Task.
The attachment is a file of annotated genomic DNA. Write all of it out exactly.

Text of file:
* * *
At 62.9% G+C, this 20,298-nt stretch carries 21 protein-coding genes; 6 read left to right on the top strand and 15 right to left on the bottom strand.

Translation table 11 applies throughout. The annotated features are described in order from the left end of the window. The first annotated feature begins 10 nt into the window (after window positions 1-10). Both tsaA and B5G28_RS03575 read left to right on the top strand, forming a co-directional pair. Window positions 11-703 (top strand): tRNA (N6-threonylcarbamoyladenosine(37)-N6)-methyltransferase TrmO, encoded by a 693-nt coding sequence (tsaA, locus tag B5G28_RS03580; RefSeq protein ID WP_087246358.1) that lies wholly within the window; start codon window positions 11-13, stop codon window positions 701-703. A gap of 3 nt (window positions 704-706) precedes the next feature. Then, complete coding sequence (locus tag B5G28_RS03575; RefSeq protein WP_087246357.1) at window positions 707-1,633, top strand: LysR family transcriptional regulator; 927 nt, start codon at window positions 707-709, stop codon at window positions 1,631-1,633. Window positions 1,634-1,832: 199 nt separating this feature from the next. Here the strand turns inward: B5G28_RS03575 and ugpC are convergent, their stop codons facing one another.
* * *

At 62.9% G+C, this 20,298-nt stretch carries 21 protein-coding genes; 6 read left to right on the top strand and 15 right to left on the bottom strand.

Translation table 11 applies throughout. The annotated features are described in order from the left end of the window. The first annotated feature begins 10 nt into the window (after window positions 1-10). Both tsaA and B5G28_RS03575 read left to right on the top strand, forming a co-directional pair. Window positions 11-703 (top strand): tRNA (N6-threonylcarbamoyladenosine(37)-N6)-methyltransferase TrmO, encoded by a 693-nt coding sequence (tsaA, locus tag B5G28_RS03580; RefSeq protein ID WP_087246358.1) that lies wholly within the window; start codon window positions 11-13, stop codon window positions 701-703. A gap of 3 nt (window positions 704-706) precedes the next feature. Then, complete coding sequence (locus tag B5G28_RS03575; RefSeq protein WP_087246357.1) at window positions 707-1,633, top strand: LysR family transcriptional regulator; 927 nt, start codon at window positions 707-709, stop codon at window positions 1,631-1,633. Window positions 1,634-1,832: 199 nt separating this feature from the next. Here the strand turns inward: B5G28_RS03575 and ugpC are convergent, their stop codons facing one another.